“It's a very positive step forward in terms of transparency and it's good that Nestlé is extending the action that it began in cocoa to seafood. Other brands that source seafood from Thailand - of which there are many - should follow this example and acknowledge the endemic use of modern slavery within the Thai fishing industry,” Anne-Marie Barry, project co-ordinator at Finance against Trafficking, told FoodNavigator.
She said the fishing industry was particularly difficult to monitor since many human rights abuses take place at sea and often in international waters where there are question marks over legal jurisdiction.
“Companies need to push the Thai government and monitor the policies and laws that are in place to assess how law and enforcement - and indeed lack of - is contributing to the abuses that affect their supply chains,” she said.
She made these comments in light of a report she co-authored on the risks of human trafficking in the supply chains of FTSE 100 companies.
“Our report acknowledged the difficulty for companies in monitoring the abuses that take place within the fishing industry and concluded that the first and most important step is transparency, which Nestlé has pioneered here. The next step is for business to work with government,” Barry told this publication.
Nestlé takes responsibility
Nestlé’s ‘action plan’, which was unveiled at the end of November, set out measures to protect workers from abuses, improve working conditions and tackle unacceptable practices including juvenile and teenage working.
It followed revelations last year by The Guardian newspaper that slaves were being used in the production of Thai seafood sold by major US, British and European retailers.
Nestlé proposed labour abuse actions
- establishing a migrant workforce emergency response team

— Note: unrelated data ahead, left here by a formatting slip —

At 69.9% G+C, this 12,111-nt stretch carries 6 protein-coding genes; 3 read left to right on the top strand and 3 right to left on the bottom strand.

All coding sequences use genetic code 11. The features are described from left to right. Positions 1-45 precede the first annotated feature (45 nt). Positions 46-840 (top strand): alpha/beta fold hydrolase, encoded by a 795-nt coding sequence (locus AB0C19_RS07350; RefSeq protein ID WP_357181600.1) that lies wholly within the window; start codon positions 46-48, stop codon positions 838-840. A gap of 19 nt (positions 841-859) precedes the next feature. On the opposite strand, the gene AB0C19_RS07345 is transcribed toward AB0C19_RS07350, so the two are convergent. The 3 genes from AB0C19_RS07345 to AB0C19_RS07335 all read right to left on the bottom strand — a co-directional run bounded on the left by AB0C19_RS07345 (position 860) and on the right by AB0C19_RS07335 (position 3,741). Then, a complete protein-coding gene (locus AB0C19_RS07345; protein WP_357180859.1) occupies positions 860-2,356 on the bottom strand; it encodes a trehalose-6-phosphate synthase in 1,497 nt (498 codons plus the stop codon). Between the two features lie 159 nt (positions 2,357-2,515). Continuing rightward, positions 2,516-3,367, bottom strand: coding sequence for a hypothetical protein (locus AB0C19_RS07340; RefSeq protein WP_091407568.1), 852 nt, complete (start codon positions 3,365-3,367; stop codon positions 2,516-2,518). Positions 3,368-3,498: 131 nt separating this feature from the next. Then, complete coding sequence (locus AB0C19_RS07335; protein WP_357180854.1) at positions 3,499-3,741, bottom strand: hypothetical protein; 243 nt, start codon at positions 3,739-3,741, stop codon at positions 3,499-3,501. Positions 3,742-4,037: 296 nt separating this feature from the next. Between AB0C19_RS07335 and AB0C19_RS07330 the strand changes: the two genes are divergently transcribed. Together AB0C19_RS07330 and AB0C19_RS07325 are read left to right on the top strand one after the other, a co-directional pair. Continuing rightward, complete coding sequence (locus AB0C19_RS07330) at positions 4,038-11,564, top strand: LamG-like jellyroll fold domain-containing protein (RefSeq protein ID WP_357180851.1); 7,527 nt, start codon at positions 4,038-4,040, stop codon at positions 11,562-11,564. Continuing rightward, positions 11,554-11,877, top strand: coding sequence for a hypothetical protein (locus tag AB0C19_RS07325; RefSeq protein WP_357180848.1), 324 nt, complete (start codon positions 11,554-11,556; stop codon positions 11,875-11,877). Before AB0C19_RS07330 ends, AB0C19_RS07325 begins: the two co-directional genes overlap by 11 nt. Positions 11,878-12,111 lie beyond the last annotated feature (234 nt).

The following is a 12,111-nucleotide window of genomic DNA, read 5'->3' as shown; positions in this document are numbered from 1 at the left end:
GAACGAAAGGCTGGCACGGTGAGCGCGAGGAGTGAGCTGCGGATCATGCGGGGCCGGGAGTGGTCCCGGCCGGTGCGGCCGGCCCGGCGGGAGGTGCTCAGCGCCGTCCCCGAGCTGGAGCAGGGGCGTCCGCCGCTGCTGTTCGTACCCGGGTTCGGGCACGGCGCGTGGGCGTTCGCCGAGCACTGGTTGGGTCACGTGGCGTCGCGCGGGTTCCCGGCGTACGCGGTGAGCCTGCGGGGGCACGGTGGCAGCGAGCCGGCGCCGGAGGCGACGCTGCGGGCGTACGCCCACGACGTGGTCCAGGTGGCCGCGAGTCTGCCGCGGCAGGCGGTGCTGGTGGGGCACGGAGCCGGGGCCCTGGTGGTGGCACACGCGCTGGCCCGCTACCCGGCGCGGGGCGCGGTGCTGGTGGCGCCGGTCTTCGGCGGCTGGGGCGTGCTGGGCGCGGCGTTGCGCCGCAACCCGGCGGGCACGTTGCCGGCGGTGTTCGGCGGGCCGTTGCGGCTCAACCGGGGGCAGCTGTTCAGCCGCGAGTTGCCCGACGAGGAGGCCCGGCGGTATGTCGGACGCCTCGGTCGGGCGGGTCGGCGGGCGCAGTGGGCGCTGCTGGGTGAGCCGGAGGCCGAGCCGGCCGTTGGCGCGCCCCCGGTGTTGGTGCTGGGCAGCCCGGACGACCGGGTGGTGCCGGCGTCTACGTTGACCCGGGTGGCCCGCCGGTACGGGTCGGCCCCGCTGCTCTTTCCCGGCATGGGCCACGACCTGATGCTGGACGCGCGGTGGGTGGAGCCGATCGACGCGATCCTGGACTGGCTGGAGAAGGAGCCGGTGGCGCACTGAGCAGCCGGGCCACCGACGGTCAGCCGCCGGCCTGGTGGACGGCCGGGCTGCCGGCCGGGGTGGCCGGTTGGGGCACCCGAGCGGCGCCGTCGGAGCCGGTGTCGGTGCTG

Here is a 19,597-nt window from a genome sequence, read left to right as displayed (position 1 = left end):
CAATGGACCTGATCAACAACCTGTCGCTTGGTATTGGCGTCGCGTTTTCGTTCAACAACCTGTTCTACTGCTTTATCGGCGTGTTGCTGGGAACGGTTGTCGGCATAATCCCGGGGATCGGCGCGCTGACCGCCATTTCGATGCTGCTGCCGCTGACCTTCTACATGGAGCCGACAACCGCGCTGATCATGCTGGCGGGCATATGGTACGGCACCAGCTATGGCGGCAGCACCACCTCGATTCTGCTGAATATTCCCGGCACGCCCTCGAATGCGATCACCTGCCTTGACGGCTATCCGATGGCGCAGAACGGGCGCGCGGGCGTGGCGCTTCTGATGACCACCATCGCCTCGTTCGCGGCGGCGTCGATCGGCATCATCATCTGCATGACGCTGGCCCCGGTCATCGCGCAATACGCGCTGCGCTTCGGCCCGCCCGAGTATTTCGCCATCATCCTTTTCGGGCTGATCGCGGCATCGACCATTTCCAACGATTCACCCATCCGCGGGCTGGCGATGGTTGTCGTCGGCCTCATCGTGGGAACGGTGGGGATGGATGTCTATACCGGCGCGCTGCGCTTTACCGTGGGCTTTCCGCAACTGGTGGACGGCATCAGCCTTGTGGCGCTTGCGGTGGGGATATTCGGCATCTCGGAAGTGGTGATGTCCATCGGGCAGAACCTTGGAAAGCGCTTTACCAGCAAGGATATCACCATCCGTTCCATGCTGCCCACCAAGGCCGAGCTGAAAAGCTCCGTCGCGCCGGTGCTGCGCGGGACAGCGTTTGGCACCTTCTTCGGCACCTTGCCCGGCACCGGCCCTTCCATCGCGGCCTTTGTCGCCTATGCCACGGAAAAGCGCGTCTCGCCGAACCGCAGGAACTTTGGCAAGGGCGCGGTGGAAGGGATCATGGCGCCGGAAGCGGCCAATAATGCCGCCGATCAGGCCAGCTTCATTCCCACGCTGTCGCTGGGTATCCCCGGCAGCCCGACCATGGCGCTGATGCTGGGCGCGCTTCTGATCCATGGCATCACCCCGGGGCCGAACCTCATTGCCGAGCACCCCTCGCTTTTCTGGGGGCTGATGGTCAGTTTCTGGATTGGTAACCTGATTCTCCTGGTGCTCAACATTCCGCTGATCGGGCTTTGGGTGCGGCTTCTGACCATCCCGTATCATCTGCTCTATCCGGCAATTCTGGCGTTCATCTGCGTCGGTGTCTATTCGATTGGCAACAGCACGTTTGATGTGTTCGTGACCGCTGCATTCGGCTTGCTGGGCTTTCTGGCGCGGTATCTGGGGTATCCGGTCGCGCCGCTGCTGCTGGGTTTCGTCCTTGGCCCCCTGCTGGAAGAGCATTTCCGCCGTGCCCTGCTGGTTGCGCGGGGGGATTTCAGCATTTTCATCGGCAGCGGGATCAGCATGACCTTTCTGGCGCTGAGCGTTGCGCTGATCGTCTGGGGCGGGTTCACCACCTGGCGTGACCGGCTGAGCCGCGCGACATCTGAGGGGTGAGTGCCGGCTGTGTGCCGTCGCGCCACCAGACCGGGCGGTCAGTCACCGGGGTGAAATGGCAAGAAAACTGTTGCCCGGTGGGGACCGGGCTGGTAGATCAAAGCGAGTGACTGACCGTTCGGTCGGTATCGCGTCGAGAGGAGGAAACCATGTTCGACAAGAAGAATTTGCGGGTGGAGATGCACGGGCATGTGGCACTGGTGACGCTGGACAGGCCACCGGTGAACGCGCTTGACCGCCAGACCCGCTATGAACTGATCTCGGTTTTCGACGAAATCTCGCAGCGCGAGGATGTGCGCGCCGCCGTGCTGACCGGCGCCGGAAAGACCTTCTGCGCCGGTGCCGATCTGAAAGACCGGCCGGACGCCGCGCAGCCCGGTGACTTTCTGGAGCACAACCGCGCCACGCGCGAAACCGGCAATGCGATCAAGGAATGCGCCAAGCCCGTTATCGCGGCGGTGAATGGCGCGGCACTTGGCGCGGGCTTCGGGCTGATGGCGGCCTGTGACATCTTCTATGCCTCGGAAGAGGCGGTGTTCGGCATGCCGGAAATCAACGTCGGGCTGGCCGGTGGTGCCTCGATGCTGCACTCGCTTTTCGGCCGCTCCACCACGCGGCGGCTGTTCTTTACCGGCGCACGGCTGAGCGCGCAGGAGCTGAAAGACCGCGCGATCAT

- setting up a grievance mechanism
- providing training for captains and boat owners operating in the industry
- raising awareness about minimum required labour standards
- establishing better traceability of raw materials
- enabling verification of labour standards in fishing vessels
Earlier this year, Nestlé commissioned Verité, an organisation which works with companies to help understand and tackle labour issues, to investigate these allegations of forced labour and trafficking.
The ugly truth
Verité found “job seekers being trafficked for labour, or sold to boat captains”, “verbal and physical abuse for complaining or for slow work”, “poor living conditions”, “excessive overtime”and “teenage and juvenile labour”, to be among the unethical practices that are endemic in Thailand’s seafood supply chain.
Based on these observations, Verité published recommendations not just for Nestlé, but also for suppliers and government authorities.
Nestlé has applied the recommendations to its own supply chain, with an action plan that outlines 10 activities aimed at strengthening the mechanisms to prevent its suppliers entering into any practice that could lead to abuse of Thai fishing industry workers.
Nestlé said it would begin implementing the plan immediately and would report publicly on progress in its annual report.